67 WALL STREET, New York - May 9, 2014 - The Wall Street Transcript has just published its Investing Strategies Report offering a timely review of the sector to serious investors and industry executives. This special feature contains expert industry commentary through in-depth interviews with public company CEOs, Equity Analysts and Money Managers. The full issue is available by calling (212) 952-7433 or via The Wall Street Transcript Online.
Topics covered: Small Cap Investing - Value Investment - Investment Risk Management Strategies - Long-Term Investing - High-Quality Companies - Investing in Agriculture - International Microcap Investing - Low-Volatility Investing
Companies include: EMC Corporation (EMC), Apple Inc. (AAPL), Amgen Inc. (AMGN), Time Warner Cable Inc. (TWC), Comcast Corporation (CMCSA), The Home Depot, Inc. (HD) and many others.
In the following excerpt from the Investing Strategies Report, an expert analyst discusses the outlook for the sector for investors:
TWST: To get started, it would be helpful to have a brief history of MAI Wealth Advisors since this is a new fund that's being offered.
Mr. Shalov: So let me tell you a little bit about the background of MAI and talk about the genesis of the fund, why did we do this and what problem are we trying to solve. The background of MAI is that we got started in 1973, and originally MAI stood for McCormack Advisors International. The firm was part of another firm called IMG. Both IMG and MAI were formed by Mark McCormack, who was the first person to really get into the sports-representative area. He was an agent for golfers starting out, going back to when his college roommate, Arnold Palmer, needed somebody to represent him, and Mark filled that role.
Out of that came a business where IMG was representing golfers, and then tennis players and other professional athletes getting in team sports, and McCormack built a huge empire representing sports players. IMG represented them in their contracts, and MAI handled all of their financial affairs, their investments, their tax matters, paying their bills, so that the athletes could focus on their athletic careers. That flourished through the 1970s, 1980s and 1990s until about 2003 when Mark McCormack passed away and things changed; IMG was sold, and MAI was not part of that sale, so the businesses split.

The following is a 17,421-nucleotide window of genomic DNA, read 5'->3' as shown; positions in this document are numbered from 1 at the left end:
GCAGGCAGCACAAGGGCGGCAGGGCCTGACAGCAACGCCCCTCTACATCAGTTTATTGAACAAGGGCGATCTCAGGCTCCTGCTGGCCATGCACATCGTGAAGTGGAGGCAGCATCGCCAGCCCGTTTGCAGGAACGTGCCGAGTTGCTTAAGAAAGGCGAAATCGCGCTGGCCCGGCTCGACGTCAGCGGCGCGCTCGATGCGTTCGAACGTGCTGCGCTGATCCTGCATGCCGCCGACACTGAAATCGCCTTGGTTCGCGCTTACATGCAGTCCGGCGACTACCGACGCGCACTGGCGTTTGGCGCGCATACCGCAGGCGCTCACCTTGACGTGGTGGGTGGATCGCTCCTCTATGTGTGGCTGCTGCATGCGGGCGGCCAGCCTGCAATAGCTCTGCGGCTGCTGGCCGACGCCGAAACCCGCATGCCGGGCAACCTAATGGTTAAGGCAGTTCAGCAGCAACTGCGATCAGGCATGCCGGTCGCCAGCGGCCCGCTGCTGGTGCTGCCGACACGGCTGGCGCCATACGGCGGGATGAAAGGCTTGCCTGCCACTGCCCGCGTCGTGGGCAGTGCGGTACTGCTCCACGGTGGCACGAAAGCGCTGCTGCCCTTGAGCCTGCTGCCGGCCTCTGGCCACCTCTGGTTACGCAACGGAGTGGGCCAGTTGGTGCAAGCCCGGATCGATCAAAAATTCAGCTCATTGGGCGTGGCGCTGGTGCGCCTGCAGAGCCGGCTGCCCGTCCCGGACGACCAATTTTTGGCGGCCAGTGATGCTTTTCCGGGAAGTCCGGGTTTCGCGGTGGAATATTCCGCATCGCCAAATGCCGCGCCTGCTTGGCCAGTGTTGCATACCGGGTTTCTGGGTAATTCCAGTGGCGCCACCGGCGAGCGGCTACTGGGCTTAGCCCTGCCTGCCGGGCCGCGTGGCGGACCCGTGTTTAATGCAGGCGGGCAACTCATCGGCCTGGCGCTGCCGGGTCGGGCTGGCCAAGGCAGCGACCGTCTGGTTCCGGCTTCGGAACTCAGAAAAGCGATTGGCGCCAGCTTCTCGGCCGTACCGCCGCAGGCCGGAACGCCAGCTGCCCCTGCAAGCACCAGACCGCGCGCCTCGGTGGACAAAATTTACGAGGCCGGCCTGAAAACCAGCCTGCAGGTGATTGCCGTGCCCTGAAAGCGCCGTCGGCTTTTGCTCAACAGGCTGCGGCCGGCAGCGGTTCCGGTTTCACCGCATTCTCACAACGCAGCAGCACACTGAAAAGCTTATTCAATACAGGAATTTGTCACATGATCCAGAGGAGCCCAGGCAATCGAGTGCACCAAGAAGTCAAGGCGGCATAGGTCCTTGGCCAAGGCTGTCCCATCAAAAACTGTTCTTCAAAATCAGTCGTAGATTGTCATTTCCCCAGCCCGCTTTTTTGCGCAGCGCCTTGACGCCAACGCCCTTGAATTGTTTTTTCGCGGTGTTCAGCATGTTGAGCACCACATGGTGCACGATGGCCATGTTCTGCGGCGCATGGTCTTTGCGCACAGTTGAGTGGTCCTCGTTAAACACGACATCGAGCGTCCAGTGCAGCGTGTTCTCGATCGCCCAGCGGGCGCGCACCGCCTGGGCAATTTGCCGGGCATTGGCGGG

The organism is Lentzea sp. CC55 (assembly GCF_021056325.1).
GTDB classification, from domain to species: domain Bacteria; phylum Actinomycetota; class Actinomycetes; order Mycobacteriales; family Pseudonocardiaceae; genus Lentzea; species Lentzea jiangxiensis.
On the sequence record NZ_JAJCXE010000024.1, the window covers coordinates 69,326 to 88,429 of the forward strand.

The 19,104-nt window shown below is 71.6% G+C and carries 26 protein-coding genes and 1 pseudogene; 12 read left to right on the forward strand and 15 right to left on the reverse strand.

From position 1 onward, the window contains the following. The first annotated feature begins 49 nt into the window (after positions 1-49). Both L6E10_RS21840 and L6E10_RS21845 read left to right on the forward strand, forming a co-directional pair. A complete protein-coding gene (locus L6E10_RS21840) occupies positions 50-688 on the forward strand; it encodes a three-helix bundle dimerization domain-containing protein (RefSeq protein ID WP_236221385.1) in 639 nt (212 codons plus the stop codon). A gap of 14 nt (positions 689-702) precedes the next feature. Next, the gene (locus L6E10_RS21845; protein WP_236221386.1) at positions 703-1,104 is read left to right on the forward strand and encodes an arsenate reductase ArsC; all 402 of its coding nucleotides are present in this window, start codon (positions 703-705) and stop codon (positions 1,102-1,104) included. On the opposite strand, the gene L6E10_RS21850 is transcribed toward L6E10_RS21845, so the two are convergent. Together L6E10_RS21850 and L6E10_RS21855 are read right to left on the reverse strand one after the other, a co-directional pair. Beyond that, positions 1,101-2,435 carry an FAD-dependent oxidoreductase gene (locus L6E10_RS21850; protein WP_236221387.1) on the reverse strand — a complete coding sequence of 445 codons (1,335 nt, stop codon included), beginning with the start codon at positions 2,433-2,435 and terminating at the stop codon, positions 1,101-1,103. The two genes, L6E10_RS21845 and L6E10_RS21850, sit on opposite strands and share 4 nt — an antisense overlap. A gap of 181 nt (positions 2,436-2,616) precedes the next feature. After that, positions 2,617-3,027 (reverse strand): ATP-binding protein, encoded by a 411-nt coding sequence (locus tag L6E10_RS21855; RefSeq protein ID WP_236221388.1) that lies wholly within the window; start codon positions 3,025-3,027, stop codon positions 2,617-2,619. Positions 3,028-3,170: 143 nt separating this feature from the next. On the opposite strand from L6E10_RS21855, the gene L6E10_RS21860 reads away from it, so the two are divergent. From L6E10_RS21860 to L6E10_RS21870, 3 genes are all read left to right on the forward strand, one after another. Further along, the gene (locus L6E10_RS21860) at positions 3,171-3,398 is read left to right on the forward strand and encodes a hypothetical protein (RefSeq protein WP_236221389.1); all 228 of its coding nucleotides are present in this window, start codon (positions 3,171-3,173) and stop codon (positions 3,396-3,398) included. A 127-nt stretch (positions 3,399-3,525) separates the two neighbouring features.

In 2007, MAI was sold to the current group of owners led by Rick Buoncore. The firm grew from approximately $800 million in assets in 2007 to where we are today, which is over $3.5 billion in assets. The firm broadened its target markets over the past few years to include clients other than the athletes. We still service many of our legacy sports clients, but we added wealthy families, business owners and corporate executives to our roster of clients.
Also in the 2007, 2008 and 2009 timeframe, some proprietary strategies started, of which Dividend Plus+ is one, and it's the most visible one now because we have decided to take the Dividend Plus+ strategy to the institutional market. By institutional market, I mean registered investment advisers, multifamily offices, family offices and financial advisers, brokers/dealers -such as the wire houses - and consultants, who advise institutional investors.
We've received interest about our Dividend Plus+ strategy from other financial advisers. We understand the pain points of their clients because we have clients with similar pain points. And what I mean by pain points are that we're in a very unique environment with historically low interest rates, and we have clients who seek portfolio income while trying to minimize the amount of risk they're taking. It's an unsettling environment for clients and their financial advisers, and we understand that very well, and that's why we created Dividend Plus+ back in 2009.
TWST: Can you provide some insight into the strategy and philosophy of Dividend Plus+?
Mr. Shalov: The Dividend Plus+ strategy is a risk-managed, liquid alternative-investment vehicle that seeks to preserve capital and provide durable portfolio income without being dependent on directional equity markets. In addition...
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